Embracing End of Life

Close up of a hand laying a white rose on the top of a headstone

Embracing End of Life

“There is no right way or wrong way to grieve – just your way!”

– Eugene Dufour

We live in a culture that celebrates youth and denies old age. Yet, death is unavoidable and our journey to the next life is inescapable. It’s important to find healthy and useful ways to grieve. We can find ways to “ventilate” our grief by finding the right person to “validate” and using different approaches and helpful tools.

Grief is a natural response and a source of stress for anyone experiencing a loss. It requires both physical and emotional energy to cope with the changes brought on by the loss. Grief is not a linear process or an end result. Many studies show that it can take many years to get over the initial impact of death of a family member or friend.  It is also important to break down the negative stigma and misunderstanding of grief. Some myths of grief include:

  • Keeping busy is the best remedy for dealing with grief
  • Not talking about death will make it easier for the grieving person
  • Time heals
  • There is only one way to grieve
  • Personal belongings should be disposed of immediately
  • People who visit the gravesite are living in the past

The Five Stages of Grief

  1. Denial – the first reaction to learning about a terminal illness, loss or death is denial – the inability to process or accept that loss has happened or will happen. Denial is a defence mechanism we use to rationalize our overwhelming emotions.
  2. Anger – feelings of anger or frustration at the unfairness of the loss – you may feel angry with yourself, your care recipient, their doctors, or your religious beliefs.
  3. Bargaining – a normal reaction to feelings of helplessness and vulnerability is a need to regain control through a series of “if only” statements, such as “if only we got a second opinion.” Some people may make a deal with their religious beliefs or higher power to postpone the inevitable and the accompanying pain.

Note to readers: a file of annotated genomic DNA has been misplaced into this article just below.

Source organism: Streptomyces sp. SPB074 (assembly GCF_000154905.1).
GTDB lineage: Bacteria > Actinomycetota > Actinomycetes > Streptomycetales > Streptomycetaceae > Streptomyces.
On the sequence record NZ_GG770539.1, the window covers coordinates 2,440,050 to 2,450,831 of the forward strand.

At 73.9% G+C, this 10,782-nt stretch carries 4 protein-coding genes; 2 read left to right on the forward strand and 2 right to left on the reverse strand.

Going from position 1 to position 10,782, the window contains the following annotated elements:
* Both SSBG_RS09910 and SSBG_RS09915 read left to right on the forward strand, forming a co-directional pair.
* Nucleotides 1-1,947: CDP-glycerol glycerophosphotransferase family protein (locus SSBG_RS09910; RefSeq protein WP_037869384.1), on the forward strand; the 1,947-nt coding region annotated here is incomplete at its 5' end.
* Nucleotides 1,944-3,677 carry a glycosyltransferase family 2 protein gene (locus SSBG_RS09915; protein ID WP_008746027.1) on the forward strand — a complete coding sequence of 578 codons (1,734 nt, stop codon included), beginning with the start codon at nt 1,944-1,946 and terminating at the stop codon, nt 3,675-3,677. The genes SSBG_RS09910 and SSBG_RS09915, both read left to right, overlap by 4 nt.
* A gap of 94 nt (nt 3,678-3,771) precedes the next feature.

4. Depression – during this stage, people often feel overwhelmed with feelings of sadness, loneliness and helplessness.
  5. Acceptance – this is not about no longer feeling the pain of loss. It simply means we are no longer resisting the reality of the situation, and we are not struggling to make it something different.

Coping with Loss and Grief

We need to accept our emotions and know that they are normal. Here are a few things we can do:

  • Connecting with others and seeking social support
  • Positive reframing – focus on your thoughts, or emotions
  • Humor – laughter during a time of loss may feel impossible, but that doesn’t mean there aren’t moments here and there where you can find humor
  • Spiritual – some people find it helpful to turn to their faith for further coping
  • Search for a purpose in life by creating a foundation or charity has helped some move through the grieving process.
  • Joining a support group to talk about our pain, our suffering and the loss and the emotions we experience.

Focus on Self-Care

Positive coping skills can feel like self-care, but they are different. Both are important when you’re grieving, though. In a sense, self-care is a coping skill. It helps you manage your emotions and get proactive about your distress.

Self-care can include:

  • Starting psychotherapy
  • Exercising
  • Practicing relaxation techniques
  • Journaling
  • Asking for support
  • Going to the doctor for a check-up
  • Reconnecting with family and friends
  • Starting a new hobby
  • Pursuing your academic or professional goals

We grieve in the past, present and future. No matter what stages you are grieving in, you have the right to experience your unique grief, to talk and feel about it, and to experience outbursts.

Additional Resources:

  • Connect with Bounceback – a free skill-building program designed to help youth 15+ and adults manage symptoms of depression and anxiety

Sources: The above content was adapted, in part, from an Ontario Caregiver Organization webinar presented by Eugene Dufour who is an Individual, Marital and Family Therapist, Bereavement Specialist, Compassion Fatigue Educator and a Critical Incident Stress Debriefing Consultant. He has been working in bereavement, trauma work, hospice palliative care, and the HIV/AIDS movement for the past 30 years. He is a past president of the Ontario Palliative Care Association and the Canadian Hospice Palliative Care Association.

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